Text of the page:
ForeWord Reviews

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The Tribe of Tsulib

Clarion Review (4 Stars)

The fiction shelves burgeon with end-of-the-world scenarios, with stories of what happens when humanity must begin anew. The Tribe of Tsulib: A Story of Survival, by Helen Quinn, is one such story. “We are all destined for self-destruction,” writes author Helen Quinn believing that selfishness and greed lead to the willingness of powerful countries to destroy the planet rather than be overpowered by another group of people.

Seeking to survive a nuclear war, Quinn’s enlightened group of survivors gather a few tools, seeds, and books, and set sail hoping to escape the effects of bombs, fire, smoke, poisonous air, and water. A few boats are sucked into the bowels of the earth, into huge caverns of waterways and dim light.

The book begins with a chapter called “The End,” and it describes how this group builds a new society in the caverns. Members of the next generation decide to leave the caverns to explore the outside world. Eventually, they become the tribe of Tsulib.

Helen Quinn is an expert in health science, and has an advanced diploma in western herbal medicine from Athene College in Western Australia. She annually studies plant medicine of the Amazon Basin with the local Cachuela and Shintuya cultures. Her knowledge of healing applications, herbal curatives, and ceremony, dress, and ritual of native people gives authority to her writing. The Tribe of Tsulib offers little dialogue, and the author’s ideas of what constitutes civilization overshadow character development. However, Quinn is able to electrify her story with details that ring true. When she tells of the next generation that wants to leave the caverns, her arguments on each side of the question are relevant and thought provoking. The community has learned how to get along without a leader or political controls, yet it’s members aren’t happy. They have ceased to listen to their homemade music, lost a zest for talking, and don’t even think of leaving their protected location. Their minds need stimulation through unknown adventure—the possibilities and unpredictability beyond their cavern walls.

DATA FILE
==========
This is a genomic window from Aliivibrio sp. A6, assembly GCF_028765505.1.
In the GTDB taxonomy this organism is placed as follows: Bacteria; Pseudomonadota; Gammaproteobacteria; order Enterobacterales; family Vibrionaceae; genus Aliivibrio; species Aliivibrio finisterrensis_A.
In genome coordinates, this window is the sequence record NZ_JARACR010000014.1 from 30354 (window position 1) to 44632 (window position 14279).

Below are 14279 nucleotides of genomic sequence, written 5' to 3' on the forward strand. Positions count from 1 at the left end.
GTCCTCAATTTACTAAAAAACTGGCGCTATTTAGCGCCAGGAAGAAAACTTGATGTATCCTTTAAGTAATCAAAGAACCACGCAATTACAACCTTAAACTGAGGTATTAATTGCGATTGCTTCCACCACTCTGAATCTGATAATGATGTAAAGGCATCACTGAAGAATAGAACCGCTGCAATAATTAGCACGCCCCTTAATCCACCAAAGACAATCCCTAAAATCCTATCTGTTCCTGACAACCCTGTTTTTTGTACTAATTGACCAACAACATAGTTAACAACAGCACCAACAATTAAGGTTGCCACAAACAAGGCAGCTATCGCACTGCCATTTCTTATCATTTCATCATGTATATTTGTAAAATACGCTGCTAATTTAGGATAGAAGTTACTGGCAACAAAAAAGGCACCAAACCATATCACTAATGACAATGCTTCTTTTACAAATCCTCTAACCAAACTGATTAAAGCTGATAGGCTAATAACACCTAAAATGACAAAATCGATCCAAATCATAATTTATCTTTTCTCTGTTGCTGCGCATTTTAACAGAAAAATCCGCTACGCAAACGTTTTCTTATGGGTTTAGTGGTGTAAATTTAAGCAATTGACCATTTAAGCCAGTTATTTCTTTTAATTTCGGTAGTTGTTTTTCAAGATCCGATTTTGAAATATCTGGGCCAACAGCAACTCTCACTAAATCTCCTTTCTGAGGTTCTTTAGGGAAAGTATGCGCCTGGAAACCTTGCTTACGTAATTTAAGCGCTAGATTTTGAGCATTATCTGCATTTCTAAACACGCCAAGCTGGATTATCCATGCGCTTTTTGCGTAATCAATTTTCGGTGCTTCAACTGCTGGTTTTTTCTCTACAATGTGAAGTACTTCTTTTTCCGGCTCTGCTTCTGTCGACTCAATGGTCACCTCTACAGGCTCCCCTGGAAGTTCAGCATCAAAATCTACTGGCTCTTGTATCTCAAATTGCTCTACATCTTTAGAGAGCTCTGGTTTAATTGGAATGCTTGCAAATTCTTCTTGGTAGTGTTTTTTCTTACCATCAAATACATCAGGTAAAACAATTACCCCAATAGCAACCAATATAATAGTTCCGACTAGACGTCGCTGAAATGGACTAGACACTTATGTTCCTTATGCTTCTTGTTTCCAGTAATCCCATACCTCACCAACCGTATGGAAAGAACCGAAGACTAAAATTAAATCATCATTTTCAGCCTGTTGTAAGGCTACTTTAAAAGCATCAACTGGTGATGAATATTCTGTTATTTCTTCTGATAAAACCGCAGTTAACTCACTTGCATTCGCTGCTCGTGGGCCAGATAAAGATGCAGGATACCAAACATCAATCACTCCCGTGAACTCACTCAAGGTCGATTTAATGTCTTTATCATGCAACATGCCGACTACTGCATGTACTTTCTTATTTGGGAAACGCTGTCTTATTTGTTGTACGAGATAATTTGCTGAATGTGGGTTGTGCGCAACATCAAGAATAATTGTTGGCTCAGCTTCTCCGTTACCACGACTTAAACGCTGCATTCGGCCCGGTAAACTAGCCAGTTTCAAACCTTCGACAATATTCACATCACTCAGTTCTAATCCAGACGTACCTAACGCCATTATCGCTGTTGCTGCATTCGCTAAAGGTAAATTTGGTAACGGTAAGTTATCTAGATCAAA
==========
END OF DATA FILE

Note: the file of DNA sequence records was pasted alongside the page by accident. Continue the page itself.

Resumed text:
Characters in stories like Nevil Shute’s On the Beach accept defeat; Quinn’s characters strive to change ruinous behavior of the past. The author raises questions that will intrigue and motivate readers of every genre: Is mankind doomed to predatory behavior? Is it destined to self-destruct and deplete natural resources? Can people learn to live in harmony and to show gratitude to each other and to the earth? Especially in these times of fear in our lives and for our planet, this book will light the fires of imagination in those who have considered our demise in a nuclear war.

Mary Popham